A feature story for CNET; excerpt below.
Ingress: The Friendliest Turf War on Earth
We embed in the field and go behind the scenes of Google’s augmented reality game, Ingress. Is walking through the streets of hundreds of countries the future of gaming?
Eleven of us gather deep in the enemy heartland on a balmy Sunday evening to partake in Operation: Green Court. Meeting in secret, we are agents of the Enlightened, a faction which seeks to advance society through our actions. The enemy will be unaware of our presence until we begin attacking and capturing a long corridor of their prized portals, flipping them from blue to green while figuratively flipping them the bird. Our movements must be coordinated and efficient, as it won’t be long before we attract the attention of the Resistance, the opposing faction which fears change and seeks to crush our idealism and progress.
In actuality, we are 10 adults and one child meeting on a street corner to bond over our smartphones — specifically, an app called Ingress, a free-to-play augmented reality game that has been downloaded over 8 million times and is being played in more than 200 countries.
The massively multiplayer mobile game encourages its players to walk around the real world, using data overlaid atop Google Maps to attack and defend real-world public locations known as “portals”. Our common goal for this operation is to turn the suburb green — the colour of the Enlightened, and the colour of the shirt of Aladrin, the 39 year-old agent who arranged this operation via Google+ earlier in the week.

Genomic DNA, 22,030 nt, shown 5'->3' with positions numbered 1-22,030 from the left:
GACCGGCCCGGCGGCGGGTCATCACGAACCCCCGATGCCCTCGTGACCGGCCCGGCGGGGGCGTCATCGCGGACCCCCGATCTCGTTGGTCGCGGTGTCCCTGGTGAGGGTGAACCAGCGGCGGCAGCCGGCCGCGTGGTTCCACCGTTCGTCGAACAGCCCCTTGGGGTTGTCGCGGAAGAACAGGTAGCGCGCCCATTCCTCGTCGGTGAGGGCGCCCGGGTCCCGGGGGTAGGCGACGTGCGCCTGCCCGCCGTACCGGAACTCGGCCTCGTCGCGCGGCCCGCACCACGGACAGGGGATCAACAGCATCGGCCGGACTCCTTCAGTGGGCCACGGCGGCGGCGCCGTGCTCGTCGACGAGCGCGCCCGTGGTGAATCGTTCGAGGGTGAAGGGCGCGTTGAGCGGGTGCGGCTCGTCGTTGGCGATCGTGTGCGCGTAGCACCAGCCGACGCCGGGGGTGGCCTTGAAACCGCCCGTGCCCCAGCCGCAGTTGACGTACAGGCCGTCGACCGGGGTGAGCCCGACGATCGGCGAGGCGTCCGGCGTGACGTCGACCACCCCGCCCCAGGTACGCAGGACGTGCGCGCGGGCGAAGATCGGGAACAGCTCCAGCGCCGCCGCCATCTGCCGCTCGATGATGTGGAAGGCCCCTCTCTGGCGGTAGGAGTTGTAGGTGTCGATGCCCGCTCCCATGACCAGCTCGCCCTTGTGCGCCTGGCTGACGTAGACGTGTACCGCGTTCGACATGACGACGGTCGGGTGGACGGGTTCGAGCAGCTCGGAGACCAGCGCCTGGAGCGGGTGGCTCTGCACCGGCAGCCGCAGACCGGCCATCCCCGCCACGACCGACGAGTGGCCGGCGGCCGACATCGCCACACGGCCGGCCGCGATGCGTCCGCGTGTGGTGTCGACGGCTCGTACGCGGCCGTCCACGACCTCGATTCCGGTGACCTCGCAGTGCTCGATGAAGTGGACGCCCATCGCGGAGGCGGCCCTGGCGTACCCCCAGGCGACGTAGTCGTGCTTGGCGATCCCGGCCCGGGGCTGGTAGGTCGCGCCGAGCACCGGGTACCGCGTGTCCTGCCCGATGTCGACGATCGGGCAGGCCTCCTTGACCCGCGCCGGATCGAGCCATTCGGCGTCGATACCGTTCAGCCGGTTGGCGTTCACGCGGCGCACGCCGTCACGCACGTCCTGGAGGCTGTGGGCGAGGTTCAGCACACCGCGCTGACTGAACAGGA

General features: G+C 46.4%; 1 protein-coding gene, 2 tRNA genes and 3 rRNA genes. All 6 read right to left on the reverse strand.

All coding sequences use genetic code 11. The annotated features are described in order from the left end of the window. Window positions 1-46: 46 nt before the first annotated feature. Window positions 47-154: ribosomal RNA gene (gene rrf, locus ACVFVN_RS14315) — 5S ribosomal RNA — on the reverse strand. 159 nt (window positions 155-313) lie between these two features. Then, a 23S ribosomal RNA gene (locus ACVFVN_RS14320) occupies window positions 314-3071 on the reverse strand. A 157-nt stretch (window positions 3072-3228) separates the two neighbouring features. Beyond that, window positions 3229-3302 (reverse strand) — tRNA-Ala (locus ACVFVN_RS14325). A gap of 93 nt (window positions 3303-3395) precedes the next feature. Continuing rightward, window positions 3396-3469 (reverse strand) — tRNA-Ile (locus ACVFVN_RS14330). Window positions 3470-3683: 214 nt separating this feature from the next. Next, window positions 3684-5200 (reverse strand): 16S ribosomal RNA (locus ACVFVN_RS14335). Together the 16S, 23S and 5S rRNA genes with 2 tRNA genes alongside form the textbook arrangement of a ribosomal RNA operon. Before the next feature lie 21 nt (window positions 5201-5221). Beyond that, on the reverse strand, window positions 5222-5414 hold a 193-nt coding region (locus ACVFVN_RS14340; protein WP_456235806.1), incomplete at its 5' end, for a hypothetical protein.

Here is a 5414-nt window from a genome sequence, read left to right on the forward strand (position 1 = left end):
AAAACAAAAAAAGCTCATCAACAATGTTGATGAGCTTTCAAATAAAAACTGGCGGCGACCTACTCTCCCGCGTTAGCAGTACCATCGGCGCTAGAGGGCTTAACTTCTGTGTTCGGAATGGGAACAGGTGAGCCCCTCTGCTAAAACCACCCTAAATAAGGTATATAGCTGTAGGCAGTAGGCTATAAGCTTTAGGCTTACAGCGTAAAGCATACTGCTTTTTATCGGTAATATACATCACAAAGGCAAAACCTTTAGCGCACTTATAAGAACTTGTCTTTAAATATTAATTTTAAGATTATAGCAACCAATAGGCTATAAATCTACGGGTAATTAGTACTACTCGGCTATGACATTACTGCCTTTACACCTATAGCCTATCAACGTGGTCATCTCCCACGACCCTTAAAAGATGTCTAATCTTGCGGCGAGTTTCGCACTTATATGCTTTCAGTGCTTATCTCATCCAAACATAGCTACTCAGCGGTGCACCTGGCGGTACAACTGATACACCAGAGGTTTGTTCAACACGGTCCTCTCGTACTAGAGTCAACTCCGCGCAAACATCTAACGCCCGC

Milton — an inner-city suburb of Brisbane, Australia — is usually coated in blue, thanks to the dedicated efforts of its Resistance population, many of whom work at nearby IT firms. Our own neighbourhood, just across the Brisbane River, is firmly green-held, but on this Sunday night we’ve set out to ruffle a few blue feathers. Owing to their team colour, Resistance players are commonly referred to as “Smurfs”. The Enlightened tend to self-identify as “frogs”.
Among the eleven of us is Apocs85, a dedicated level 15 agent who is widely known and respected as the unofficial guardian of Brisbane’s West End. The 29-year-old loves his day job of testing video games, and his Ingress statistics show that he has walked 118 kilometres (73 miles) in the last week while defending and rebuilding portals throughout the inner-city.
Niantic’s ‘success failure’
In-game action is shown on our smartphone screens, which act as “scanners” to reveal the portals located all around us. They’re invisible to the naked eye, but with Ingress loaded on our Android or iOS devices, we’re able to see portals attached to structures, artwork, historic locations and buildings of cultural significance — train stations, public parks and post offices are three common examples.
The portal locations are user-submitted and manually checked by staff at Niantic Labs, the game’s Google-owned developer, to ensure their accuracy and suitability. Globally, more than 3 million such locations have been approved so far, in numbers far greater than expected when the game was first released as a public beta version in November 2012.
“At Google, we call that a ‘success failure’,” says Niantic Labs founder John Hanke with a chuckle. “It’s a failure because it’s so successful: lots of people submitted portals, which is great, but now it’s more than we can really handle to keep the response time down.”